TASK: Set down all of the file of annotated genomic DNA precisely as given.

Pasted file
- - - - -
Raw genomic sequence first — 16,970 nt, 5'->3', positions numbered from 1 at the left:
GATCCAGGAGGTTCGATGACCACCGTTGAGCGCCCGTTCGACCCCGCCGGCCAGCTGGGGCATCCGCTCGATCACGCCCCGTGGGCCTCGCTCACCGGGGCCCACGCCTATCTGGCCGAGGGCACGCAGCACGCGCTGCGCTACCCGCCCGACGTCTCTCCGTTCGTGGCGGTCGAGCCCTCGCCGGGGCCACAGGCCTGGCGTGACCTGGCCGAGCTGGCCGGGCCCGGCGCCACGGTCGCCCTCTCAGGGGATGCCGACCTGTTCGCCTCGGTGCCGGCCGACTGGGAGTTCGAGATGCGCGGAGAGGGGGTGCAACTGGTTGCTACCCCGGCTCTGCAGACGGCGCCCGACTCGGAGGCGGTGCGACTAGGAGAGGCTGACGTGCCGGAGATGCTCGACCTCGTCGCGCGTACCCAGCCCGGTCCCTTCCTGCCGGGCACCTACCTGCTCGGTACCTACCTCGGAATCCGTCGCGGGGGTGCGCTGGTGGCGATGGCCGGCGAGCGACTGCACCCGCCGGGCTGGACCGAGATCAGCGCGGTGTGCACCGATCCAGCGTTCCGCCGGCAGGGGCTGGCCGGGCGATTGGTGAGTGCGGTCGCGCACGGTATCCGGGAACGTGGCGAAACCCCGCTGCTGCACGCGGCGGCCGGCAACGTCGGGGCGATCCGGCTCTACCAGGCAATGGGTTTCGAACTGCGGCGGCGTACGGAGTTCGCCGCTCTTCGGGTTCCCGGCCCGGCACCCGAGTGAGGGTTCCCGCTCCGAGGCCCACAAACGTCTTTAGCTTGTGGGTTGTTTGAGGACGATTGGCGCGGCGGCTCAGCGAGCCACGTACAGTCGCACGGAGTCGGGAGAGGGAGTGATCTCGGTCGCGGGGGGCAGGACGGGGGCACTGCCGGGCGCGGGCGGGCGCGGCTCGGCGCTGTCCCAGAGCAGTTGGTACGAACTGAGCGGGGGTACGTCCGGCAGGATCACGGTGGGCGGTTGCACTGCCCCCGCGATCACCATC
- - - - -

Raw genomic sequence first — 16,970 nt, 5'->3', positions numbered from 1 at the left:
GATCCAGGAGGTTCGATGACCACCGTTGAGCGCCCGTTCGACCCCGCCGGCCAGCTGGGGCATCCGCTCGATCACGCCCCGTGGGCCTCGCTCACCGGGGCCCACGCCTATCTGGCCGAGGGCACGCAGCACGCGCTGCGCTACCCGCCCGACGTCTCTCCGTTCGTGGCGGTCGAGCCCTCGCCGGGGCCACAGGCCTGGCGTGACCTGGCCGAGCTGGCCGGGCCCGGCGCCACGGTCGCCCTCTCAGGGGATGCCGACCTGTTCGCCTCGGTGCCGGCCGACTGGGAGTTCGAGATGCGCGGAGAGGGGGTGCAACTGGTTGCTACCCCGGCTCTGCAGACGGCGCCCGACTCGGAGGCGGTGCGACTAGGAGAGGCTGACGTGCCGGAGATGCTCGACCTCGTCGCGCGTACCCAGCCCGGTCCCTTCCTGCCGGGCACCTACCTGCTCGGTACCTACCTCGGAATCCGTCGCGGGGGTGCGCTGGTGGCGATGGCCGGCGAGCGACTGCACCCGCCGGGCTGGACCGAGATCAGCGCGGTGTGCACCGATCCAGCGTTCCGCCGGCAGGGGCTGGCCGGGCGATTGGTGAGTGCGGTCGCGCACGGTATCCGGGAACGTGGCGAAACCCCGCTGCTGCACGCGGCGGCCGGCAACGTCGGGGCGATCCGGCTCTACCAGGCAATGGGTTTCGAACTGCGGCGGCGTACGGAGTTCGCCGCTCTTCGGGTTCCCGGCCCGGCACCCGAGTGAGGGTTCCCGCTCCGAGGCCCACAAACGTCTTTAGCTTGTGGGTTGTTTGAGGACGATTGGCGCGGCGGCTCAGCGAGCCACGTACAGTCGCACGGAGTCGGGAGAGGGAGTGATCTCGGTCGCGGGGGGCAGGACGGGGGCACTGCCGGGCGCGGGCGGGCGCGGCTCGGCGCTGTCCCAGAGCAGTTGGTACGAACTGAGCGGGGGTACGTCCGGCAGGATCACGGTGGGCGGTTGCACTGCCCCCGCGATCACCATC